Various characters, namely Thurston Hough and Allen Gibson, also attempt to assert ownership and control over the natural world and their troubled fates match their corrupt conscience: one is brutally killed by native animals, and the other morphs into a black cormorant, a ‘blood-hungry spirit’ incarnating cruelty itself. Other characters, such as Levi and Jack (the Fire God), seek to control their very loved ones. Whilst Levi determines to ‘bury’ his sister, Jack, desperate to win Edith’s love, manipulates her by ‘lighting tiny sparks’ in her mind. It is important to note that all of these characters are male characters, and that underneath Arnott’s characterisation also lies a powerful critique of a society which associates masculinity with power (remember, for instance, Allen’s hatred towards Charlotte’s ‘futile, feminine softness’). 

As a foil to Thurston and Allen, characters like the ranger are able to respect nature without seeking to control or own it. The ranger accepts his ‘dwarfed’ relationship to nature and its magnificence, letting ‘the wonder take his soul places.’ His view of nature as ‘huge and humbling’ implies his deep respect and humility towards its ‘power,’ and ultimately serves as a reminder that we should all seek more harmonious and sustainable ways of belonging in this landscape. 

However, Arnott argues that control is perhaps not inherently malicious. In nature, ecosystems are maintained through the exercise of control and the management of resources. There are hierarchies in nature, as suggested by the Esk God in his assertion that ‘everything in it knew who was in charge, who their god was.’ In Arnott’s mythological landscape, the gods take part in sustaining their ecosystems. The Esk God eats only to maintain a balance in the river, and the Fire God (prior to his betrayal) takes part in cool burning, an Indigenous fire management practice that has been practiced for thousands of years. 

Balance and moderation then, is idealised, and the notion equally applies to characters like Charlotte and the detective. Both struggle to control an aspect of their own selves, with Charlotte grappling with the flames that signify her emotions (grief, love, anger), and the detective grappling with an addiction brought on by her dissatisfaction and anger towards life. An inability to control her fire leads to destructive consequences for Charlotte, as she begins to ‘burn’ the people she loves. In this way, Arnott constructs a parallel between Charlotte and her father, who unable to control his ‘hunger’ betrays his ‘mother’s people.’ His lack of restraint similarly leads to devastating consequences, as seen in the descriptions of the god ‘devouring vicious, rich liquids’ for the colonists who ‘moul[d] him into infernos.’ However, unlike her father and the detective (who never gets over her love of gin), Charlotte finds a pathway to restraint through love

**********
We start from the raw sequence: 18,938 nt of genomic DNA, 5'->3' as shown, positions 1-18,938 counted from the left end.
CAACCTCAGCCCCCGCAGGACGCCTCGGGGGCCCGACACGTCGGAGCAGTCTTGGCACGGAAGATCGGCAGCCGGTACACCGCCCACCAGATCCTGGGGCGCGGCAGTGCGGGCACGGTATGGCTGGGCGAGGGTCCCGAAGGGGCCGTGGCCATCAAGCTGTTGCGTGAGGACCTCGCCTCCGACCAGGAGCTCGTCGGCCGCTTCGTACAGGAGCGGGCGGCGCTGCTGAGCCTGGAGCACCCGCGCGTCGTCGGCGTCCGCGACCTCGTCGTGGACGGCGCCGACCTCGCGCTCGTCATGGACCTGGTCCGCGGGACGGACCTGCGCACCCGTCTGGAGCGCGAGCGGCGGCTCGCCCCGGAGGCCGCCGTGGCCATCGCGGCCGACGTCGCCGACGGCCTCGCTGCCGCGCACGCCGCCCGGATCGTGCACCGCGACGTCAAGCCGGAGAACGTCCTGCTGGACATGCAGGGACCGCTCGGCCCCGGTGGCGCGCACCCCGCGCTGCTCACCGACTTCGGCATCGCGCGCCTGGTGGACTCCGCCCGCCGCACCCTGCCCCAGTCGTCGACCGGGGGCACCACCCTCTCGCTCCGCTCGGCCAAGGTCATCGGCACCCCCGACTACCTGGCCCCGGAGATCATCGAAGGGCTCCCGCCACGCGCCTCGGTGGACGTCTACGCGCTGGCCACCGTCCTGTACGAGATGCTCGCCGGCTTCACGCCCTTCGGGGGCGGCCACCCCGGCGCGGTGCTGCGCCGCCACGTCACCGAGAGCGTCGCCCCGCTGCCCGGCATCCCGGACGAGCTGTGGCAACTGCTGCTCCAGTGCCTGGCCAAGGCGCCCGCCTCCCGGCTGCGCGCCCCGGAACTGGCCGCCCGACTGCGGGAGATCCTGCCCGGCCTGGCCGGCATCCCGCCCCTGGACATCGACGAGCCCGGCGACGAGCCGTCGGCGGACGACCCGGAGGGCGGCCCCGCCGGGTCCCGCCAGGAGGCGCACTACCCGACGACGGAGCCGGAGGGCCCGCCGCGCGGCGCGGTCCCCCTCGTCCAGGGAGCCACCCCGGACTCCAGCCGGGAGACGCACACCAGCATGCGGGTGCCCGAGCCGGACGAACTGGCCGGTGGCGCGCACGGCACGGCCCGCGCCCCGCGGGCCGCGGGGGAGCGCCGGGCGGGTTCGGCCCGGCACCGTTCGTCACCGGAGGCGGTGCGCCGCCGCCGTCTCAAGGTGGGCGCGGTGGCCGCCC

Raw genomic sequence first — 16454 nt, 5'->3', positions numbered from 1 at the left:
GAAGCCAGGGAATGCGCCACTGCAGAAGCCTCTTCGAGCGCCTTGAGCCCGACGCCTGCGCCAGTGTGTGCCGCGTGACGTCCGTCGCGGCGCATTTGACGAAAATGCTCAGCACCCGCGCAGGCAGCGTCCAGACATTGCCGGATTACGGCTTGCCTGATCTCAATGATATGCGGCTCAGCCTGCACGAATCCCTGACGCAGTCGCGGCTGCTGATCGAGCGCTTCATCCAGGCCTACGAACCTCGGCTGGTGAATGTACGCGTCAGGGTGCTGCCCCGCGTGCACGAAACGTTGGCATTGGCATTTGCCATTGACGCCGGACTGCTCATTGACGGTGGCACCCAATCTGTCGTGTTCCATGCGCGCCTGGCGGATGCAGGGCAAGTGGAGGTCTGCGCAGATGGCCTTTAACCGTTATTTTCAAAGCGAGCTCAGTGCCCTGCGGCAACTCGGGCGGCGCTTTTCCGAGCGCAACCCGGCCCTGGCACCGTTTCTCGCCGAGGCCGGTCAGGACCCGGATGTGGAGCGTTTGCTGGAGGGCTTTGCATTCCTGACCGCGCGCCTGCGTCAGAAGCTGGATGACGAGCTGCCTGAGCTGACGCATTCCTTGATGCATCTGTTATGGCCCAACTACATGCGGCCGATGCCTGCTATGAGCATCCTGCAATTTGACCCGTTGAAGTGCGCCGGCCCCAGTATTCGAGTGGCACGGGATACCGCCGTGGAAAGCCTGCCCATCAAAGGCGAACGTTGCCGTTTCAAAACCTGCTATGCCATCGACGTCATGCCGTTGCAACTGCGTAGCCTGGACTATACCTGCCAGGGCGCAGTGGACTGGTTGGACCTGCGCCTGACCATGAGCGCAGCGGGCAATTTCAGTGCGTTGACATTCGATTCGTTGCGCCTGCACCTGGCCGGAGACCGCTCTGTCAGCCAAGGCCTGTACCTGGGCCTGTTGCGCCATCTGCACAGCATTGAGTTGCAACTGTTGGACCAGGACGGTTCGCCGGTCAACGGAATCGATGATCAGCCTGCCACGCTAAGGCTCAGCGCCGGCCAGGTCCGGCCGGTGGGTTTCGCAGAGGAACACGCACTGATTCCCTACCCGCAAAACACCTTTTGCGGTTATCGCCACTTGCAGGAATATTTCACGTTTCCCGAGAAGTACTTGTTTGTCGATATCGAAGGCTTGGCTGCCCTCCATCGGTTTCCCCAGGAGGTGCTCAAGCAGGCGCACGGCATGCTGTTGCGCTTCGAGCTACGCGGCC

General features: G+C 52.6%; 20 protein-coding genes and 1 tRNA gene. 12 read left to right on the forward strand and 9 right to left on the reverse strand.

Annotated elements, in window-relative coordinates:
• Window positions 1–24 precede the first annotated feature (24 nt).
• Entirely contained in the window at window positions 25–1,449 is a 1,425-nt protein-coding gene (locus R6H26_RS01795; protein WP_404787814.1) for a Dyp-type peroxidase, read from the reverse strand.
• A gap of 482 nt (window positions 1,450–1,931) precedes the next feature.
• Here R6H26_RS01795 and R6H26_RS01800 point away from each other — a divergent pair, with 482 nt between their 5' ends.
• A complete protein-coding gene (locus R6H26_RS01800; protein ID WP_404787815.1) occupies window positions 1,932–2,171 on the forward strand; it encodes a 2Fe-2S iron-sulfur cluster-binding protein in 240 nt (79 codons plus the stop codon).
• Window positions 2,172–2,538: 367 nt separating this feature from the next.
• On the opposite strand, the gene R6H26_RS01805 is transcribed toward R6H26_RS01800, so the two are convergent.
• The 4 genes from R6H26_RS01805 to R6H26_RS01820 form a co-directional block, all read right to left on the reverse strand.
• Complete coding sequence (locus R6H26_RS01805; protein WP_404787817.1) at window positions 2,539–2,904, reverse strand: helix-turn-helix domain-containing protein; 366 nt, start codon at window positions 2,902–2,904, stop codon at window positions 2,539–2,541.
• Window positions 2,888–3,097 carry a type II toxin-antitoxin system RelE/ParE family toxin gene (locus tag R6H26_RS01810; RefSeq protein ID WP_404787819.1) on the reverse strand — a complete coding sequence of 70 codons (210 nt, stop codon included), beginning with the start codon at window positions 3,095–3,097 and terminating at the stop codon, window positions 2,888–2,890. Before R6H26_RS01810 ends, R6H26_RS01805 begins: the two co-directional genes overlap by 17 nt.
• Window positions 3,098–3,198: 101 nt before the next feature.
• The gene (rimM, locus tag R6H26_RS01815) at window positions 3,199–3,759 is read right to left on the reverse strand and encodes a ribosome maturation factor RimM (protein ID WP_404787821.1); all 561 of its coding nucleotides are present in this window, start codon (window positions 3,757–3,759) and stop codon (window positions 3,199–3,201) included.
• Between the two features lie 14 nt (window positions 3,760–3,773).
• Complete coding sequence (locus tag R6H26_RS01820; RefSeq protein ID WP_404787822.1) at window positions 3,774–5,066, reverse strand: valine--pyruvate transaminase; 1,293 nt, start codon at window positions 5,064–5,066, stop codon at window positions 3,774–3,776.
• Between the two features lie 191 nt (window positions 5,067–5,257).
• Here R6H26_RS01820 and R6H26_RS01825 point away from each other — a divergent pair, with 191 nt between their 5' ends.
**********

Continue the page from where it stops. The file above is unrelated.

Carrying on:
Grief

Arnott’s Flames further depicts grief as a powerful, transformative force. While some characters are able to heal from grief, for others its effects last a lifetime. This is best encapsulated in the ‘clicking sound’ that Karl fruitlessly tries to ‘forget’ but which he ultimately cannot ‘escape.’ Arnott further navigates the myriad of ways individuals grapple with grief by positioning Charlotte and Levi as foils to one another. While Charlotte expresses her grief openly, reasoning that it is her brother who ‘needs help, because what is she doing but grieving?,’ Levi buries his own grief and projects this in his endeavour to likewise ‘bury’ his sister. The coffin poignantly ties the theme of grief to that of control, symbolising Levi’s resolute attempts to contain his sister’s grief.